Ontario will move ahead with a massive and costly program to offerfull-day kindergarten for all four- and five-year-olds despite anunprecedented $25-billion deficit this year, Premier Dalton McGuintysaid yesterday.
Ontario will move ahead with a massive and costly program to offer full-day kindergarten for all four- and five-year-olds despite an unprecedented $25-billion deficit this year, Premier Dalton McGuinty said yesterday.
It’s “essential” the province invest in the $1.5-billion-a-year program to build a stronger workforce down the road, he said.
Moving forward with all-day kindergarten — billed as a North American first — may require cuts in other spending areas, McGuinty warned.
McGuinty’s staff couldn’t provide a breakdown of how much will be spent on all-day kindergarten over the next five years, but the government has set aside $500 million over two years to start it up.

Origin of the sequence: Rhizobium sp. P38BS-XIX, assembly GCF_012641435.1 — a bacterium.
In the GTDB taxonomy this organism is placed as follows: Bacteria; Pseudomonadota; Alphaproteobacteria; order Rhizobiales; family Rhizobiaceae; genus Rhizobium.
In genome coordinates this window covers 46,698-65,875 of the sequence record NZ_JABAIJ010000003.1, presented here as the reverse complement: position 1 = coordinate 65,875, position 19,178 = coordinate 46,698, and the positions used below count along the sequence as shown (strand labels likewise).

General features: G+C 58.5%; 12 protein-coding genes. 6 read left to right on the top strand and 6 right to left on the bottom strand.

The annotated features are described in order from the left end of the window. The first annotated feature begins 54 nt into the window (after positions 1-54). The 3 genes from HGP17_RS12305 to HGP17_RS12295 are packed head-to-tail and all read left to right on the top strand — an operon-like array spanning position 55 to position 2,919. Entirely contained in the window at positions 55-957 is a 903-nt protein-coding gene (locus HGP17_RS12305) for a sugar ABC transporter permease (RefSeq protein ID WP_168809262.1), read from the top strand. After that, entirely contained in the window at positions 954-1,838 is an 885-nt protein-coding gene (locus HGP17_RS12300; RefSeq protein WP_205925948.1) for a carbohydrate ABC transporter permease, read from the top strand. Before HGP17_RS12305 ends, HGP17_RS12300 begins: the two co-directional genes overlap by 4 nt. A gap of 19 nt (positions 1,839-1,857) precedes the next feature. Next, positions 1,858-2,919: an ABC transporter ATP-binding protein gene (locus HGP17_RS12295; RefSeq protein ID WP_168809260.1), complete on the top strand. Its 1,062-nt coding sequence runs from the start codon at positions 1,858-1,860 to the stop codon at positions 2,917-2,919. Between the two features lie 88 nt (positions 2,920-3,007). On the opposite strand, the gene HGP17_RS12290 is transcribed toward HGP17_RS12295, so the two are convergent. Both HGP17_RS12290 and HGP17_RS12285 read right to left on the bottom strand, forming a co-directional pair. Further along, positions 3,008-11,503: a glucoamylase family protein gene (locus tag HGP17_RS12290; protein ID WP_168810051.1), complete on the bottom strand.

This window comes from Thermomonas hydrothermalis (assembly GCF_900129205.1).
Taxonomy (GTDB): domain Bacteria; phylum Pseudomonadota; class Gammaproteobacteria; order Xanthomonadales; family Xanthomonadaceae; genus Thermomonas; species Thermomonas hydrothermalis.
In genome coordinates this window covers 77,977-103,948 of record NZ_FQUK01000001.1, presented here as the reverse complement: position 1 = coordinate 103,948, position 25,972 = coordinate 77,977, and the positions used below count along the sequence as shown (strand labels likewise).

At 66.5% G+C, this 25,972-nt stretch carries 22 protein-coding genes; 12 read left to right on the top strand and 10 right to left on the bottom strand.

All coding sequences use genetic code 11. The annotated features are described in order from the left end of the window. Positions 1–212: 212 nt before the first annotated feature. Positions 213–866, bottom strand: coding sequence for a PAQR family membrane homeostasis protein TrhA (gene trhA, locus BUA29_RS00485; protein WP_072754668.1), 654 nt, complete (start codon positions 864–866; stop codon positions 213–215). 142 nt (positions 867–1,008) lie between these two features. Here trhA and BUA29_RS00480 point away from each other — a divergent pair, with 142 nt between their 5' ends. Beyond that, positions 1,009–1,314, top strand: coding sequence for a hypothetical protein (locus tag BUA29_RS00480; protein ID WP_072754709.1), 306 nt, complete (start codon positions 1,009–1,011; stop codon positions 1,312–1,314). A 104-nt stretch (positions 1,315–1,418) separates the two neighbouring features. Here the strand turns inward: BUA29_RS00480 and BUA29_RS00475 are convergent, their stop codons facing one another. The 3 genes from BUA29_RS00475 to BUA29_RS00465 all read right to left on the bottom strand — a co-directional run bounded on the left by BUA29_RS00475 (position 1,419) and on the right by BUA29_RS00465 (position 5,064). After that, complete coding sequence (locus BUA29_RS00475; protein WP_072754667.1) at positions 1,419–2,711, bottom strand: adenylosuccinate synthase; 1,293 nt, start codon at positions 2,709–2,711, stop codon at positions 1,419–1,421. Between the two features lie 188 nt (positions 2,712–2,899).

About 35,000 kids will be able to enrol in full-day kindergarten next September, which McGuinty promised will expand to 50,000 kids in 2011, and to all eligible children in 2015 at an estimated cost of $1.5 billion a year.
Teachers will take the lead but also work with early educators in the classroom, said Education Minister Kathleen Wynne.
Class sizes will increase, but there will be enough funding for two adults for every 26 children, McGuinty said. The current provincial cap for primary classes is 20 to 23 students.
If parents want child care before 9 a.m. and after 3:30 p.m, they will have to pay a fee, and the kids will be supervised by an early childhood educator.